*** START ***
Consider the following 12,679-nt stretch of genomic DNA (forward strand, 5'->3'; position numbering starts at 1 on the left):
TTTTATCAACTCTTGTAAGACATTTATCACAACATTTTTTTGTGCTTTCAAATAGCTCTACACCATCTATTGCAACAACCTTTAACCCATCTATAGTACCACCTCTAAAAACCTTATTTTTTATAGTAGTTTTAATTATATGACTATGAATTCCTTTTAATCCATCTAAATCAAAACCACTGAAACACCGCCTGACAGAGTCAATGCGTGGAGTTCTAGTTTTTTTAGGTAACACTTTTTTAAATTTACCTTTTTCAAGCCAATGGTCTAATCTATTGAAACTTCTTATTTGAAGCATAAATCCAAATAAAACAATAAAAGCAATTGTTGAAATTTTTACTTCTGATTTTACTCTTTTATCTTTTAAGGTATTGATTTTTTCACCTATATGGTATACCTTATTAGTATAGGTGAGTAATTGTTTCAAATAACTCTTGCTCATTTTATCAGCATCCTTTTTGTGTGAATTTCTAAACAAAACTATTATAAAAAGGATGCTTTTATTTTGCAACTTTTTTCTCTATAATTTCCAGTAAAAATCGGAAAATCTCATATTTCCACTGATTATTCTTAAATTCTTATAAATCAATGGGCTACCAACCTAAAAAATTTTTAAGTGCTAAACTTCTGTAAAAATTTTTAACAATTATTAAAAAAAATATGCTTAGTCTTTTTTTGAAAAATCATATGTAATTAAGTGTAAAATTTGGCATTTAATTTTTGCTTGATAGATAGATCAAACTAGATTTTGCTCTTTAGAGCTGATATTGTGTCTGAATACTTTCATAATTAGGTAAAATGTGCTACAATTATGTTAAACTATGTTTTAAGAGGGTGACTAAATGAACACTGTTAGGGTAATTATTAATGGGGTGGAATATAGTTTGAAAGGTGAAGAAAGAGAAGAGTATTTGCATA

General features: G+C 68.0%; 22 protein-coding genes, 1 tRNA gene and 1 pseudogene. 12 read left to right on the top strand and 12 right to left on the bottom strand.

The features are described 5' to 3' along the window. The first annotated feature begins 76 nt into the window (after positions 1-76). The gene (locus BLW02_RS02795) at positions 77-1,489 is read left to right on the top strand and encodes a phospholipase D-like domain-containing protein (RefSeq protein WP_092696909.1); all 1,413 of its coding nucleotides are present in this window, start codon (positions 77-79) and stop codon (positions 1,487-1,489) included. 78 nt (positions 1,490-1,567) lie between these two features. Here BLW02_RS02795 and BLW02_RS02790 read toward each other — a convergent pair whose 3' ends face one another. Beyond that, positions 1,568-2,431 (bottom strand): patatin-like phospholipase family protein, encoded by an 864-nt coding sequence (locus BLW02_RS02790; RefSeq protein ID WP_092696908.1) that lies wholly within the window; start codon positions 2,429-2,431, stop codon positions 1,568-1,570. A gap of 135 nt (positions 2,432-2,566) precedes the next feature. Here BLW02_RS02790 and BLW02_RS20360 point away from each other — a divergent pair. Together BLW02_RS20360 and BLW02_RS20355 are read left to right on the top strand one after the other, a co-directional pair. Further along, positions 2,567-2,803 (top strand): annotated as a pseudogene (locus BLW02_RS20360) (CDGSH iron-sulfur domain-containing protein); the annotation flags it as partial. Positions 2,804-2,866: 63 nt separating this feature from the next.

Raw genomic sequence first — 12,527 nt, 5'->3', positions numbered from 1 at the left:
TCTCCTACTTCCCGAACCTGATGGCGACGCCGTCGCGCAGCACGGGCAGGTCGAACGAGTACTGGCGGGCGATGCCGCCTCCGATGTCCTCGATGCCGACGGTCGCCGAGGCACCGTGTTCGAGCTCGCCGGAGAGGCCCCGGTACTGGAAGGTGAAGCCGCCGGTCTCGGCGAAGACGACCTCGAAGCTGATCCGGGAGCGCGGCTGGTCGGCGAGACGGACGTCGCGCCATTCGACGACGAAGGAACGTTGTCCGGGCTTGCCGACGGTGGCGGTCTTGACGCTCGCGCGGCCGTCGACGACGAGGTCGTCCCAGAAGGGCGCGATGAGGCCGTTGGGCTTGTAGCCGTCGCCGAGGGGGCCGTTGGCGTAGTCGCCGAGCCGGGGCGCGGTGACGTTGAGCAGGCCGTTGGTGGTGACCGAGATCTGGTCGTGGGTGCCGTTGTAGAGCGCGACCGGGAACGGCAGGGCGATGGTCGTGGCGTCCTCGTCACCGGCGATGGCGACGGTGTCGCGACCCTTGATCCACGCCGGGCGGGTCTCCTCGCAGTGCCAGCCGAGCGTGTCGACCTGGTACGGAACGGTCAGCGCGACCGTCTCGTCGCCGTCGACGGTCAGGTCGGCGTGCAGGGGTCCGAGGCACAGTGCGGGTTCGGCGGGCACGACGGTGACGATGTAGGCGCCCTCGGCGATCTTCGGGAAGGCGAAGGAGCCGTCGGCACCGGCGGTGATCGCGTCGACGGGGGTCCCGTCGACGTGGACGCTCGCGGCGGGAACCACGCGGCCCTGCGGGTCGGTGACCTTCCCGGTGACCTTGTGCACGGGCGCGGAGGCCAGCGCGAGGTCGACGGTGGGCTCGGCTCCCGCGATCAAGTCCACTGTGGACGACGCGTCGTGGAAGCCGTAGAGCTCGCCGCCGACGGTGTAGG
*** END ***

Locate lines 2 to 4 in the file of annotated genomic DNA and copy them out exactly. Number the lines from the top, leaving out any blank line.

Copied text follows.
TTTTATCAACTCTTGTAAGACATTTATCACAACATTTTTTTGTGCTTTCAAATAGCTCTACACCATCTATTGCAACAACCTTTAACCCATCTATAGTACCACCTCTAAAAACCTTATTTTTTATAGTAGTTTTAATTATATGACTATGAATTCCTTTTAATCCATCTAAATCAAAACCACTGAAACACCGCCTGACAGAGTCAATGCGTGGAGTTCTAGTTTTTTTAGGTAACACTTTTTTAAATTTACCTTTTTCAAGCCAATGGTCTAATCTATTGAAACTTCTTATTTGAAGCATAAATCCAAATAAAACAATAAAAGCAATTGTTGAAATTTTTACTTCTGATTTTACTCTTTTATCTTTTAAGGTATTGATTTTTTCACCTATATGGTATACCTTATTAGTATAGGTGAGTAATTGTTTCAAATAACTCTTGCTCATTTTATCAGCATCCTTTTTGTGTGAATTTCTAAACAAAACTATTATAAAAAGGATGCTTTTATTTTGCAACTTTTTTCTCTATAATTTCCAGTAAAAATCGGAAAATCTCATATTTCCACTGATTATTCTTAAATTCTTATAAATCAATGGGCTACCAACCTAAAAAATTTTTAAGTGCTAAACTTCTGTAAAAATTTTTAACAATTATTAAAAAAAATATGCTTAGTCTTTTTTTGAAAAATCATATGTAATTAAGTGTAAAATTTGGCATTTAATTTTTGCTTGATAGATAGATCAAACTAGATTTTGCTCTTTAGAGCTGATATTGTGTCTGAATACTTTCATAATTAGGTAAAATGTGCTACAATTATGTTAAACTATGTTTTAAGAGGGTGACTAAATGAACACTGTTAGGGTAATTATTAATGGGGTGGAATATAGTTTGAAAGGTGAAGAAAGAGAAGAGTATTTGCATA

General features: G+C 68.0%; 22 protein-coding genes, 1 tRNA gene and 1 pseudogene. 12 read left to right on the top strand and 12 right to left on the bottom strand.

The features are described 5' to 3' along the window. The first annotated feature begins 76 nt into the window (after positions 1-76). The gene (locus BLW02_RS02795) at positions 77-1,489 is read left to right on the top strand and encodes a phospholipase D-like domain-containing protein (RefSeq protein WP_092696909.1); all 1,413 of its coding nucleotides are present in this window, start codon (positions 77-79) and stop codon (positions 1,487-1,489) included. 78 nt (positions 1,490-1,567) lie between these two features. Here BLW02_RS02795 and BLW02_RS02790 read toward each other — a convergent pair whose 3' ends face one another. Beyond that, positions 1,568-2,431 (bottom strand): patatin-like phospholipase family protein, encoded by an 864-nt coding sequence (locus BLW02_RS02790; RefSeq protein ID WP_092696908.1) that lies wholly within the window; start codon positions 2,429-2,431, stop codon positions 1,568-1,570. A gap of 135 nt (positions 2,432-2,566) precedes the next feature. Here BLW02_RS02790 and BLW02_RS20360 point away from each other — a divergent pair. Together BLW02_RS20360 and BLW02_RS20355 are read left to right on the top strand one after the other, a co-directional pair. Further along, positions 2,567-2,803 (top strand): annotated as a pseudogene (locus BLW02_RS20360) (CDGSH iron-sulfur domain-containing protein); the annotation flags it as partial. Positions 2,804-2,866: 63 nt separating this feature from the next.